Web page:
5G
5G

The Ultrafast cellular network will increase XR’s potential to strengthen its presence in the entertainment industry and make further industry advances by 2020.

 

The potential for data transfer speeds of up to 3 gigabits per second (in comparison, average home broadband offers less than 100 megabits per second) means 5G should be fast enough to move virtual reality data to increase reality from the cloud.

 

 

Instead of connecting to powerful PCs or carrying built-in hardware with them, show devices that upload tracking data to data centers where intensive processing takes place. Rendered images can be returned to the user in real time thanks to the speed of 5G and other advanced networks.

 

VR streaming has limited capabilities for a few years – Facebook allows you to do it on your phone, but the experience is limited due to the data transfer speed and low processing power of the device.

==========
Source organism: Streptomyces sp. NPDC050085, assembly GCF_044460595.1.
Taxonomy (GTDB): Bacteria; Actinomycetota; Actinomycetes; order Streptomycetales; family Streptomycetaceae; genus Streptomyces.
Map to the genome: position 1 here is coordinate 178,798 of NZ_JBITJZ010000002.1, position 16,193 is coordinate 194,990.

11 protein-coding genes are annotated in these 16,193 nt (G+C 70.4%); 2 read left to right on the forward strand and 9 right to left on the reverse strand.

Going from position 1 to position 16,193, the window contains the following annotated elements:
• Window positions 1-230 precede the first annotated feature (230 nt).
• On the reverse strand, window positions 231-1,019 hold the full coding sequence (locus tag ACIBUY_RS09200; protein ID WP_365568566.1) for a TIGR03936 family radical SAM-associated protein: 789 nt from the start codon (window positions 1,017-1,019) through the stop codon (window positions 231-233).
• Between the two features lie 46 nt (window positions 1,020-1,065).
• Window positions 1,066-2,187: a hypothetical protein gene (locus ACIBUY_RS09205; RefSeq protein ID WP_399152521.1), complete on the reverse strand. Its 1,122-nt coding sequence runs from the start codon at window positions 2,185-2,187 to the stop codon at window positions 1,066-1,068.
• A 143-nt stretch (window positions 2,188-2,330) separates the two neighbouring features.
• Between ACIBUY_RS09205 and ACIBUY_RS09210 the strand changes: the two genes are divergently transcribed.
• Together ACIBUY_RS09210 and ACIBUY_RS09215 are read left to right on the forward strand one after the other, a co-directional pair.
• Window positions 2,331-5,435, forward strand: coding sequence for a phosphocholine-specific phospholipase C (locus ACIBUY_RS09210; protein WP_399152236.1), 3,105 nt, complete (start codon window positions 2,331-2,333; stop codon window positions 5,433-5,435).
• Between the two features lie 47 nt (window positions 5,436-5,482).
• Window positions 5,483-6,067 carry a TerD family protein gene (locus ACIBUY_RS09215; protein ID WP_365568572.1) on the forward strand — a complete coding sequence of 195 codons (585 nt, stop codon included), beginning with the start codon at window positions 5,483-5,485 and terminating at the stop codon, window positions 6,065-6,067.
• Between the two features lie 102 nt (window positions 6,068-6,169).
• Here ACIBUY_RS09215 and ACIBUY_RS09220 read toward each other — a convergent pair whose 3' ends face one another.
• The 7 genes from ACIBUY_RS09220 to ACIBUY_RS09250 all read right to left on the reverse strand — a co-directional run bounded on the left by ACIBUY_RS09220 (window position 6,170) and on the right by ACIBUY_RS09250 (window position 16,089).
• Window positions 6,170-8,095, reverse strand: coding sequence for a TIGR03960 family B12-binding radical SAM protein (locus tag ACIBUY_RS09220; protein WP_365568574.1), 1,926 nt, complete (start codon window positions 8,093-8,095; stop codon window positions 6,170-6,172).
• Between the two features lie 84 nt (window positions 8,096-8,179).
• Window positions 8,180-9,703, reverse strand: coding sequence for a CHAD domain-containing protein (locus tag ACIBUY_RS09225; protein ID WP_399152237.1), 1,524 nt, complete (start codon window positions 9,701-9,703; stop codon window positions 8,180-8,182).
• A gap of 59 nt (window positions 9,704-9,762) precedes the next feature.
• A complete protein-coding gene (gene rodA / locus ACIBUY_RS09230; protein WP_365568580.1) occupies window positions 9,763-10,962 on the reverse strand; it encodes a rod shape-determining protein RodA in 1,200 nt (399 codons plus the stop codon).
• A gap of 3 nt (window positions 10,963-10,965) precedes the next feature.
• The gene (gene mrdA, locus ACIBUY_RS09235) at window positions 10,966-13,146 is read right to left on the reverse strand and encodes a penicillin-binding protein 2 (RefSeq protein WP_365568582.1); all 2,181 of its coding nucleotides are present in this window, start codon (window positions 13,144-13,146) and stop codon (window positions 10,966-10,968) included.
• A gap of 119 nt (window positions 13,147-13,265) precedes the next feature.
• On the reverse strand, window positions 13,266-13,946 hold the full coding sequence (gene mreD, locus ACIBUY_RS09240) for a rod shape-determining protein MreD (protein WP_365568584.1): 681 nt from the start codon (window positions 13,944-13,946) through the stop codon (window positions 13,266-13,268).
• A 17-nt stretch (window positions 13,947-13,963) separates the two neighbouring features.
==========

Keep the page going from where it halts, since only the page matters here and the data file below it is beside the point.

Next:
Its integration with cloud and 5G technology, virtual reality and augmented reality tool developers will not be affected by the need to deliver their experience in a low bandwidth, low power environment. The result is cheaper headsets and screens, as well as more realistic virtual reality simulations.

 

Many of us can learn through virtual reality and augmented reality

 Many of us can learn through virtual reality and augmented reality

Many of us can learn through virtual reality and augmented reality

 

 

VR and AR educational experiences will be more common in the course of 2020. The immersive nature of VR means learners can learn new pleasures, and AR brings a new level of flexibility in job training.

 

Students can now travel in time to visit the ancient Romans or in space to discover conditions on other planets.

 

But as technology moves away from the niche and becomes part of everyday educational fabric, we are likely to see growth in solving problems in educational systems other than simply providing “experimentation”.

 

now Distance students can be taught in virtual reality classrooms so the benefits of learning in a collaborative environment are not lost, while AR training aids ensure access to learning. The information needed to complete a job is always available.

 

You may also be interested in some of the best examples of how extended truth is applied to the companies I discuss in this video: